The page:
Muslims have felt targeted by the Prevent policy since its inception. Parliament’s Joint Committee on Human Rights (JCHR) found that Prevent is generally ‘seen through the prism of Islamic extremism leading to terrorism’.
There was much outcry, then, following the appointment of Sir William Shawcross, a former director of neoconservative thinktank the Henry Jackson Society, as Independent Reviewer of Prevent. Leading human rights groups, such as Liberty, Amnesty International and the Runnymede Trust criticised his appointment, as reported at the time by EachOther. He has previously claimed ‘Europe and Islam is one of the greatest, most terrifying problems of our future. I think all European countries have vastly, very quickly growing Islamic populations’. Amnesty said he holds ‘patently Islamophobic views’.
Leaked review spells trouble
The Guardian have reported on a leaked version of the review, which they have had sight of. Based on their coverage, it seems that the concerns of those who criticised Shawcross’s appointment were well-placed.
A certain aspect of the leaked Shawcross Review is especially troubling from the perspective of upholding human rights. The targeting of Muslims by Prevent has led to accusations of discrimination since the policy’s inception – that much is well-known. What has not been explored enough is Shawcross’s recommendation for a renewed focus on Islamist extremism – including when individuals do not meet any terrorism threshold. Individuals who do not pose a terrorist threat but who might ‘create an environment conducive to terrorism’ should be referred to Prevent, according to Shawcross.
This means that those accused of Islamist extremism, namely Muslims, will be roped into the criminal justice system without having behaved in an extremist manner. Given the serious nature of the terrorist threat, it is understandable that there should be interference before an act of terrorism is committed. However, Shawcross’s recommendation goes too far.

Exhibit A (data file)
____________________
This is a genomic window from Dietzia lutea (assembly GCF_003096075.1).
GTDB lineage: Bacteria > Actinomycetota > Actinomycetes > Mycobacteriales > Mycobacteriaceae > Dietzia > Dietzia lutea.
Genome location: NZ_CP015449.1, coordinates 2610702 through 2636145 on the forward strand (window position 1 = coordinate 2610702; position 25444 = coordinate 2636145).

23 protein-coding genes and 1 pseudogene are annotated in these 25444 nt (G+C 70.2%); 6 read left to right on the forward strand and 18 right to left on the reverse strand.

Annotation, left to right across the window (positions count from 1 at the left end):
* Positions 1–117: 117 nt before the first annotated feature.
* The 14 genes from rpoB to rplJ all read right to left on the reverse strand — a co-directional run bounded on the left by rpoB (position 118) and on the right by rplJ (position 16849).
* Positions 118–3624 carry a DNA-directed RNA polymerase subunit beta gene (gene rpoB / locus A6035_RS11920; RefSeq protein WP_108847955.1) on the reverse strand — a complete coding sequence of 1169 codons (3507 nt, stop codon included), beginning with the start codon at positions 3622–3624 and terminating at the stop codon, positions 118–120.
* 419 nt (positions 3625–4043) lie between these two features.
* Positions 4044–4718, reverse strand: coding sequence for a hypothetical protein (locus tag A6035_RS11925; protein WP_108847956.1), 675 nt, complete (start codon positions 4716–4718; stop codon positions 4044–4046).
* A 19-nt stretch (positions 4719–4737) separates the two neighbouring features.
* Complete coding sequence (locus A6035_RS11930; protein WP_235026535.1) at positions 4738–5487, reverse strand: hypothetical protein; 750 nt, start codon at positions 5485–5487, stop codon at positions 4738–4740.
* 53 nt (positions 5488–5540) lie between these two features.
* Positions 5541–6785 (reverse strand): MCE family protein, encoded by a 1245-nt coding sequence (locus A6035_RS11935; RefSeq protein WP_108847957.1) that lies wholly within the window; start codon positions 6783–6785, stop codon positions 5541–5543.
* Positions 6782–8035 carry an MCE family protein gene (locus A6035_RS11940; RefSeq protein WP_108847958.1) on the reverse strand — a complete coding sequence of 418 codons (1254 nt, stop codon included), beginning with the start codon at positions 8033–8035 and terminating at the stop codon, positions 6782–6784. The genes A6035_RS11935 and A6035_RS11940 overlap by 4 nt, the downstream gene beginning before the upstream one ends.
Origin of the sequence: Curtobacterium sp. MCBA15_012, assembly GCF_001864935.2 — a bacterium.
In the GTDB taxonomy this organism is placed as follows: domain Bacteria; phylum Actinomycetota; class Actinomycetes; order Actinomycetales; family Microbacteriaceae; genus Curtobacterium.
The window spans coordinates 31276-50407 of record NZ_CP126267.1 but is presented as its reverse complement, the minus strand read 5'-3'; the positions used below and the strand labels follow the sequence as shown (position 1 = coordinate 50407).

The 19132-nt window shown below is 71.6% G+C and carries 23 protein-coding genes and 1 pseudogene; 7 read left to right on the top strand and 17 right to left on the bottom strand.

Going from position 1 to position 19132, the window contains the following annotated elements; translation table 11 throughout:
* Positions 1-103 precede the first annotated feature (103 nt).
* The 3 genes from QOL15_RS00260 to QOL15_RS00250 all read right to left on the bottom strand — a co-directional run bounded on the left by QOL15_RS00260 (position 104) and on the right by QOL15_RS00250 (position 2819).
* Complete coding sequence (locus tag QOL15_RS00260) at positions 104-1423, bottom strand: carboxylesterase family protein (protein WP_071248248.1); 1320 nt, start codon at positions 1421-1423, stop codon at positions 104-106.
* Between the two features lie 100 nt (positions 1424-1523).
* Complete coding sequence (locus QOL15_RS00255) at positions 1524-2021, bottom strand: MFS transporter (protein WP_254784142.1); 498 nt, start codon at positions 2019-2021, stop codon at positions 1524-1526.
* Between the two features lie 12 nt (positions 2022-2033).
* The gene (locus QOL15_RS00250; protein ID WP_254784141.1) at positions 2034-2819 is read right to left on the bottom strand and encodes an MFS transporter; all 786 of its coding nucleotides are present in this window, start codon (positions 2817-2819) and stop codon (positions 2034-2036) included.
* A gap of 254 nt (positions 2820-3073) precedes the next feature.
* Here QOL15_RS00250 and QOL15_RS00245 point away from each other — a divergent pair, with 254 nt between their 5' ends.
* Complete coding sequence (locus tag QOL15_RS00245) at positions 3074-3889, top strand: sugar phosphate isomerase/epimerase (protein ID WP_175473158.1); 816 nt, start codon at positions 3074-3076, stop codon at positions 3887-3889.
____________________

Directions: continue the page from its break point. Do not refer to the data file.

This is not how our justice system should work
His proposal violates our general understanding of how our criminal justice system works. Many see the law as a social contract, whereby individuals agree to give up unregulated freedom in exchange for the security of society. To interfere with individual’s fundamental rights in this way requires clear principles about why we should make certain sorts of conduct criminal, about whose behaviour requires investigation and about the limits of state investigation into private life.
Shawcross’s recommendations broaden the scope of Prevent to refer Muslims who are far-removed from extremist behaviours. The phrase ‘create(s) an environment conducive to terrorism’ is vague. Unless criteria or examples of such circumstances are provided, much is left to a Prevent duty-holder’s imagination. In a study of 70 educational professionals across 14 schools and an online survey of 225 school and college staff, the Aziz Foundation found that there were lower levels of confidence in carrying out the Prevent duty among younger or less experienced staff, or those without a safeguarding role. This vague and broad proposed reform is likely to sweep up a lot of Muslims.